Of all the reasons that people get sucked into rewriting software, the one that drives me craziest goes like this: "Well, there are a bunch of versions out there, yes, but they all suck. So we decided to write our own. How hard can it be?"
- Every environment has some customization that is, in itself, relatively trivial, but is sufficiently environment-specific that it is hard to implement in a program meant for other environments. When you contemplate the programming difficult, you calculate the difficulty of adding that customization, not the problem as a whole, forgetting all the difficult problems that the existing system has already solved.
- Small and specific versions of the problem are easy to solve; scaling and customization are the hard parts. You can solve your organization's whole current problem easily and will not discover the lurking traps until later (the timecard programs works great until employees start moving between time zones, the bug tracking system works fine until a million bugs, the trouble ticket system works fine until the second group of people need to use it, the monitoring system deals with the network devices fine but stumbles when you need to manage systems).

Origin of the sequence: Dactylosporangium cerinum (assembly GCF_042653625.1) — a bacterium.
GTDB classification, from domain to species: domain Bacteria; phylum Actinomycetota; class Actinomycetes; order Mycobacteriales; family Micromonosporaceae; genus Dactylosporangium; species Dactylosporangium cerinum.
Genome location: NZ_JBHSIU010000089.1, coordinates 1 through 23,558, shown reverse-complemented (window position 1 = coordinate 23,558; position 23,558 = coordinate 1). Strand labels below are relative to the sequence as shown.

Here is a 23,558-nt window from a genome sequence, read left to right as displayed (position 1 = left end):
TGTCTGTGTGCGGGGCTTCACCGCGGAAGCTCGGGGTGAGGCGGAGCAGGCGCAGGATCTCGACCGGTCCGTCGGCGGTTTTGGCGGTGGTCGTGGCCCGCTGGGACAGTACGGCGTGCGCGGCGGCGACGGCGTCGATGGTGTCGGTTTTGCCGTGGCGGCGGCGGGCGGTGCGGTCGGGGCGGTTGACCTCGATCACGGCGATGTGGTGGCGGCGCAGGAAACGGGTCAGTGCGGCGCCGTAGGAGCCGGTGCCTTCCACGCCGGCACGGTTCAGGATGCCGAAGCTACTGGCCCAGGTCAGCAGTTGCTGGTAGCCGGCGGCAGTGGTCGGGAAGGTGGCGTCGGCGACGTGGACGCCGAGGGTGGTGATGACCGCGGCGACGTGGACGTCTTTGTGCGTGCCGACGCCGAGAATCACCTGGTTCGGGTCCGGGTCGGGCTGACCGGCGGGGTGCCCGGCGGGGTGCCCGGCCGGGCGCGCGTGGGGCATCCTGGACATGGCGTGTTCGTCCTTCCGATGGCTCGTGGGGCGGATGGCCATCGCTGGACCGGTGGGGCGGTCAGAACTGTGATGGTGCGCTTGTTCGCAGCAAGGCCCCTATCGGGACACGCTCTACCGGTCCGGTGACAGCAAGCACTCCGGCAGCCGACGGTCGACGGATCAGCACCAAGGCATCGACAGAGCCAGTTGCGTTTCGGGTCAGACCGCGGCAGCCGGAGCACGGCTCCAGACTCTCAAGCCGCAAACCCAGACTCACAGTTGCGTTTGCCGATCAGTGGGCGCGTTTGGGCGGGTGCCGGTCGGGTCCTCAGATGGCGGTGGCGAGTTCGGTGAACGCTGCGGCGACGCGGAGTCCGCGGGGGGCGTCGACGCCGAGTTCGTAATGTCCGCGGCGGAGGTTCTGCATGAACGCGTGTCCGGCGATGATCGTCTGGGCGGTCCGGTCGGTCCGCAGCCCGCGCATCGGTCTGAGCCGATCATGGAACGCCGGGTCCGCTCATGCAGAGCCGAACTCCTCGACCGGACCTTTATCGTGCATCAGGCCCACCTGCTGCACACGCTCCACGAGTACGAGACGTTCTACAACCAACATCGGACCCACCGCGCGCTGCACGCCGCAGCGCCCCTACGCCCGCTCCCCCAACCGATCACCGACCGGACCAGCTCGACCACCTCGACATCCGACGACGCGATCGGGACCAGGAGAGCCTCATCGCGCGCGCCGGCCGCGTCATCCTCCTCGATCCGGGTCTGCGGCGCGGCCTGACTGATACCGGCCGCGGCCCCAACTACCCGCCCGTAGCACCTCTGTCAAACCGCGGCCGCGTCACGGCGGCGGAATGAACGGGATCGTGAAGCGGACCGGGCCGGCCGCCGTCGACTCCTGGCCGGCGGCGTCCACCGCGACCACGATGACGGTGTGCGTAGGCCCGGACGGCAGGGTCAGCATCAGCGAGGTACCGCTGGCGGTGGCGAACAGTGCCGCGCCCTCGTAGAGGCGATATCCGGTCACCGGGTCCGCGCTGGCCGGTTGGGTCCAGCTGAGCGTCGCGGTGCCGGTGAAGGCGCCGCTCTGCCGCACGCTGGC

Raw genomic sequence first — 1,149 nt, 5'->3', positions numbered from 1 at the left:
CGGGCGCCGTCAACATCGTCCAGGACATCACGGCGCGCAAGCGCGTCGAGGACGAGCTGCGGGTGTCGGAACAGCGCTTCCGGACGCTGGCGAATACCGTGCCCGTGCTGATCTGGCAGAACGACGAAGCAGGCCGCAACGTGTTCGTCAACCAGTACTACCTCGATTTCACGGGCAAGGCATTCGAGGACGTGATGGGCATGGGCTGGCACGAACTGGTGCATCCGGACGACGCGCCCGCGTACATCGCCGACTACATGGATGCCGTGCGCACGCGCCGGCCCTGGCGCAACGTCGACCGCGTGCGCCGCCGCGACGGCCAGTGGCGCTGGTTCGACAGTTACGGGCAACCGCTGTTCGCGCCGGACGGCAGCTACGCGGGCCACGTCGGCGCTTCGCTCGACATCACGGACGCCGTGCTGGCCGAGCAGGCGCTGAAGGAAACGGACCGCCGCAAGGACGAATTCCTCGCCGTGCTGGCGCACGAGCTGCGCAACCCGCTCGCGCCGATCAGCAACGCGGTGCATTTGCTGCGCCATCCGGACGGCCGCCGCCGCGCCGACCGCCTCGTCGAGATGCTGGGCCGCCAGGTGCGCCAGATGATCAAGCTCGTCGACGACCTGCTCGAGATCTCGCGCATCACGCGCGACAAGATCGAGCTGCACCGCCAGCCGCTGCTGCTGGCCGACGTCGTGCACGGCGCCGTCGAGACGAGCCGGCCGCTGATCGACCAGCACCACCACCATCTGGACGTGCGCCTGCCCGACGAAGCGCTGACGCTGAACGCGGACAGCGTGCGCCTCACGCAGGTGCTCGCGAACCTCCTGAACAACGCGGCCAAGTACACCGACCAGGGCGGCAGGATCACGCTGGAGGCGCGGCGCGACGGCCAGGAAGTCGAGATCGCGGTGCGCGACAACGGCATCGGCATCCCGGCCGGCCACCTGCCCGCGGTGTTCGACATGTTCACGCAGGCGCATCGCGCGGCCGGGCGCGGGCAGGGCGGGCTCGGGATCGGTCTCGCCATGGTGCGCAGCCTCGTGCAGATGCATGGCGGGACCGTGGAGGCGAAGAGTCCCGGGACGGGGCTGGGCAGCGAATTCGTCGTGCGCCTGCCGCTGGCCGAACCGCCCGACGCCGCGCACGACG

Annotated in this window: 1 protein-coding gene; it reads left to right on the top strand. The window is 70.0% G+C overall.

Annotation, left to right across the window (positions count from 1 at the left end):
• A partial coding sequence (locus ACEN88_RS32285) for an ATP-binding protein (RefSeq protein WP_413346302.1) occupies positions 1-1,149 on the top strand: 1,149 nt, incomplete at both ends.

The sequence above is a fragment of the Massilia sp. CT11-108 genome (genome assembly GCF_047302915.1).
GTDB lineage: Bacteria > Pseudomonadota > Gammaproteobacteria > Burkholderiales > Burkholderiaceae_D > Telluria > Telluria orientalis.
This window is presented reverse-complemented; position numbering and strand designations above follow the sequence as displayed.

- The underlying parts of the problem are relatively tractable, but putting a user interface onto it that isn't disgusting and hard to use for large portions of the user base is difficult. (Do user interface designer design beautiful interfaces for things that then nobody can program the backend to adequately? Probably.) In this case, even if your program works right, the users will think it sucks. See, for instance, every time card system I have ever been forced to suffer through, most of which seemed quite competent at dealing with my more normal time card needs, after I had learned to perform the arcane rituals needed to actually enter the data. Nevertheless, once your program has made me cry, I do not care that it was just a few hundred UI issues, not a fundamental algorithmic flaw.